PCT: Stevens Pass to High Bridge

Miles 2464.1-2571.9 of the northbound PCT: A long expanse through the Glacier Peak Wilderness, centered on Washington's most isolated stratovolcano.

Hiking Difficult

Distance
166 km
Ascent
6.3 km
Descent
7 km
Duration
1 day +
Low Point
476 m
High Point
2 km
Gradient
13˚
VIEW ON MAP
PCT: Stevens Pass to High Bridge Map

Description

Here the trail delves quite deep into the Cascades, on a procession of ridgelines surrounding Glacier Peak––the most remote of Washington’s major volcanoes. On repeated ups and downs between epic views and sheltered valleys, the trail journeys around the flank of this majestic, ice-covered mountain. You must hope for good weather in order to reap the views, however. Northbound thru-hikers, or anyone attempting Washington in late season, are often plagued with the notorious fog and rain. Mid-summer is typically best for scenery and most comfortable conditions, though snow can linger late at the upper elevations.

Embarking on this long segment requires considerable preparation and commitment. It’s more than 100 miles of trail through two contiguous wilderness areas. A study of the map will reveal connecting trails which section hikers can use to make loops, but remote trailheads make these impractical for thru-hikers to leave the trail. Even the end of the segment at High Bridge is quite isolated, with limited and seasonal access. Therefore, many hikers visit Skykomish to stock up before heading north from Steven Pass.

From the trailhead at Stevens Pass (NB mile 2464.2), the PCT heads uphill and soon enters the Henry M. Jackson Wilderness (NB mile 2467.5). The first highlight here is Lake Valhalla, which sits below the trail against a backdrop of vertical cliffs. Camping is an option near the creek above the lake or at spots down by the shore (NB mile 2469.8). Next, the trail tops a pass and begins to descend.

It’s a gradual downhill through forest and brushy clearings to eventually reach Lake Janus (NB mile 2470), which has established campsites and a pit toilet. The trail turns uphill once more, but the climb out of this valley is brief compared to most in Washington’s Cascades, and instead of another descent immediately following, the trail strides along a ridge to Grizzly Peak. With views of white-clad Glacier Peak on the horizon and glistening lakes below, the trail winds through colorful foliage on the Cascade Crest.

You’ll want to pause and admire the horizon of mountains on top of Grizzly (NB mile 2478.6), then you’ll proceed along an equally panoramic ridge before the trail drops down again, soon reaching a minor pass (NB mile 2481.2). On the proceeding uphill, good camping can be found at Pear Lake (NB mile 2482.6). It’s not long before the trail meets the crest once more, crossing some boulder-strewn slopes to get there. The remaining miles in the Henry M. Jackson Wilderness more or less follow a continual spine of mountains, with constant ups and downs but no major elevation changes.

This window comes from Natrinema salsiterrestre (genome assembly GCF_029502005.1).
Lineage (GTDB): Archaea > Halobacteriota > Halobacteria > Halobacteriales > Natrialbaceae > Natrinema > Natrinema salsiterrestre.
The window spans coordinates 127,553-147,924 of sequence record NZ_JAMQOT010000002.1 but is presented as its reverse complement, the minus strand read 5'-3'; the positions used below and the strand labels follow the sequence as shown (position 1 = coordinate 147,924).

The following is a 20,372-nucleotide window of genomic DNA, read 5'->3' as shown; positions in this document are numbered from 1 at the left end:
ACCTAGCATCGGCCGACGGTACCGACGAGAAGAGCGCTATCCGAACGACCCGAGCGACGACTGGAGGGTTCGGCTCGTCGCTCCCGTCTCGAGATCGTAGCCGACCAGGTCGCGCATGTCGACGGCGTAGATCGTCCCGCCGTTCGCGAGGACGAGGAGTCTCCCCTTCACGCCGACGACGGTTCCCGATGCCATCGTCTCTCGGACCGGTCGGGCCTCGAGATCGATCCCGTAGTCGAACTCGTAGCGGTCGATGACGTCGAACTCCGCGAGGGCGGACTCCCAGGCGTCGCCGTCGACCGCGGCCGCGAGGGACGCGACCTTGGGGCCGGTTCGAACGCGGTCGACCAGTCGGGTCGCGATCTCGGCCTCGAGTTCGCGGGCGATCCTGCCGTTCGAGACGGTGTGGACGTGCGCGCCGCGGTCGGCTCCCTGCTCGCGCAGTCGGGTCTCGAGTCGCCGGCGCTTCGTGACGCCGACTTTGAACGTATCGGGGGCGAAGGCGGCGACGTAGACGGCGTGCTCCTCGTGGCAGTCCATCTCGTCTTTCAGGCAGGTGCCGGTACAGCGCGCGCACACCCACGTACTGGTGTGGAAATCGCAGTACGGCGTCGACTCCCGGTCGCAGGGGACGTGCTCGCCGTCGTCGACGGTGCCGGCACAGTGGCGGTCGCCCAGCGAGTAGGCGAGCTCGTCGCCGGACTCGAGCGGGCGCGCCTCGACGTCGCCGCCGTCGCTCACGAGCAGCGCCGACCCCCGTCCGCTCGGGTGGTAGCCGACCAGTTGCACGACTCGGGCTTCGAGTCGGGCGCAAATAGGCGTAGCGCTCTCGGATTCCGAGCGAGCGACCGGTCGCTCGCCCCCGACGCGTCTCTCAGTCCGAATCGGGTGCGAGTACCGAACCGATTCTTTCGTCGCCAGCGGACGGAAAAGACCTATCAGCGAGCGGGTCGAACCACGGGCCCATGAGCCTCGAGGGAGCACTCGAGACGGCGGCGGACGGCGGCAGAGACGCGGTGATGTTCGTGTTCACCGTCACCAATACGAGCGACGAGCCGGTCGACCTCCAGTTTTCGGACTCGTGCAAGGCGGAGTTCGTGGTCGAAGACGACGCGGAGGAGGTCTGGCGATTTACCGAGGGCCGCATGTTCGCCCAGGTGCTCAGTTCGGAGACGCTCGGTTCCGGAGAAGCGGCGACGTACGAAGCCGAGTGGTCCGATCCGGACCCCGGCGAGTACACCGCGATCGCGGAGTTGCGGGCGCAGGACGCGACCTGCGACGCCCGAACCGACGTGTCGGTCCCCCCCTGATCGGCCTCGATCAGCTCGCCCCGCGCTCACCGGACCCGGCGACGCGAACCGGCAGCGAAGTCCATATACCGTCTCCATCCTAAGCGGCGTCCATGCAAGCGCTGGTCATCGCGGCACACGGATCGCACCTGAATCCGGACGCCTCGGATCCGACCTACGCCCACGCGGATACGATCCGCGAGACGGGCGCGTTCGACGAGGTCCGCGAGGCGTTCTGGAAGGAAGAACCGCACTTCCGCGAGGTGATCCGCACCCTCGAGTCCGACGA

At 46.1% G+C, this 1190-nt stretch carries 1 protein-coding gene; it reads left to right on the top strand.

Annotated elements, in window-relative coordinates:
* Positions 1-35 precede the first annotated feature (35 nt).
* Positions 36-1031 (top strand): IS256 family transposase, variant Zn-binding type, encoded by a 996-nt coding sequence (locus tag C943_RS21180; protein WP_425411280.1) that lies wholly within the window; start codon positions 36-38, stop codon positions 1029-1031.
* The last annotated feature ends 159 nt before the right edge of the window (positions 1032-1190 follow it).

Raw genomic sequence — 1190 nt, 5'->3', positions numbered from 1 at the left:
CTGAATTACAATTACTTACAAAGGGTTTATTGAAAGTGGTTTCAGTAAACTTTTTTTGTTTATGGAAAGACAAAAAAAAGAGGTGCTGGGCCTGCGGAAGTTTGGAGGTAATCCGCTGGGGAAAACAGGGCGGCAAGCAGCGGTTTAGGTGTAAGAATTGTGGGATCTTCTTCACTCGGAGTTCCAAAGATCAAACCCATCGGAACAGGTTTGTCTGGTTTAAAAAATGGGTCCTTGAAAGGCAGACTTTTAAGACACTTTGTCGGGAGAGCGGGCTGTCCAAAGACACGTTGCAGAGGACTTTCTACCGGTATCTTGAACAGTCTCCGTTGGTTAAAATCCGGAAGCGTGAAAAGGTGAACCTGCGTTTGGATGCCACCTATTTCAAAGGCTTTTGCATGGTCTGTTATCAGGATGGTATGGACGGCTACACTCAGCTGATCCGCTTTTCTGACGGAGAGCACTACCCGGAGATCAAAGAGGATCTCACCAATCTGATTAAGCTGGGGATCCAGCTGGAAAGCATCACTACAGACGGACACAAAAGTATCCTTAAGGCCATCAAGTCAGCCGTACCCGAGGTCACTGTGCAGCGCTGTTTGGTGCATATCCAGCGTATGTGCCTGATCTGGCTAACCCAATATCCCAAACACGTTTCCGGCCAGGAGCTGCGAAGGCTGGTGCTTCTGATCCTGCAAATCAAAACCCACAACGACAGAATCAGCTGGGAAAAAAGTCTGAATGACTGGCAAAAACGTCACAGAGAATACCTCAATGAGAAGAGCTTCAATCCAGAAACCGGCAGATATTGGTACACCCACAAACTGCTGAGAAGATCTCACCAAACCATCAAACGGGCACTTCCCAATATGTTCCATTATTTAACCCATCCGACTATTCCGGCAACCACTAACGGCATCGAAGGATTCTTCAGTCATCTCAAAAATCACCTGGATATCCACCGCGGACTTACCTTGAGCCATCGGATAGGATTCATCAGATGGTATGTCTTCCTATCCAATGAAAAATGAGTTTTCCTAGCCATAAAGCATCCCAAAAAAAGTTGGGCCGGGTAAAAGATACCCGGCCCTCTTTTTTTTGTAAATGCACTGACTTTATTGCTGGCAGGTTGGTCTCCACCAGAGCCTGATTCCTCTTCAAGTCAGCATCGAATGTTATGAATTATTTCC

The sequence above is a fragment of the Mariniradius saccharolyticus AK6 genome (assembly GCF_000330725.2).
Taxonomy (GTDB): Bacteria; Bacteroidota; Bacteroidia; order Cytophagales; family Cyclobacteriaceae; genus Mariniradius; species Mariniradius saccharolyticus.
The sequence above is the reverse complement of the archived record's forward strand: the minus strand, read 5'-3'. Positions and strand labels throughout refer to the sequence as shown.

When the trail dips down to Pass Creek (NB 2489.2) there is a good option for camping with a toilet. From there, the trail goes up to traverse expansive meadows on the side of Skykomish Peak and soon reaches spectacular camping with established sites at Lake Sally Ann (NB mile 2493.5), which is tucked into an alpine bowl at the head of a glacial valley. Continuing along rolling ridgetops and grassy slopes, the trail finds breathtaking views above the timberline with Glacier Peak looming ahead. Soon it crosses into the Glacier Peak Wilderness (NB mile 2496.9), and continues along a skyline divide with huge valleys stretching away on either side. For camping or water along this section, you might stop at Reflection Pond (NB mile 2500.2) or drop down a side trail at White Pass (NB mile 2502).

Next, the trail traverses the west face of White Mountain, then doubles back to cross over the ridge and begin a significant descent (NB mile 2503.8). It curves through a largely barren valley, where snow can linger late into the summer. But soon enough, squat conifers appear, followed by thick forest that gets lusher with lessening elevation. Small creek crossings lead up to the White Chuck River (NB mile 2507.7), which is spanned by a bridge. By now, the surroundings are dense temperate rainforest fed by frequent rain and the runoff from Glacier Peak overhead.

Sure enough, the uphill resumes, but gradually at first. The trail crosses several more small streams, mostly with the aid of footbridges. Kennedy Creek (NB mile 2512.3) is a bit larger, and usually flows silty with glacial flour. After this crossing, the climb steepens, and the trail rises once again to open meadows near the timberline. A zigzagging ascent takes the trail over another major divide, then it drops quickly down to Mica Lake (NB mile 2520.7). Spectacular but somewhat exposed camping can be found near the shore.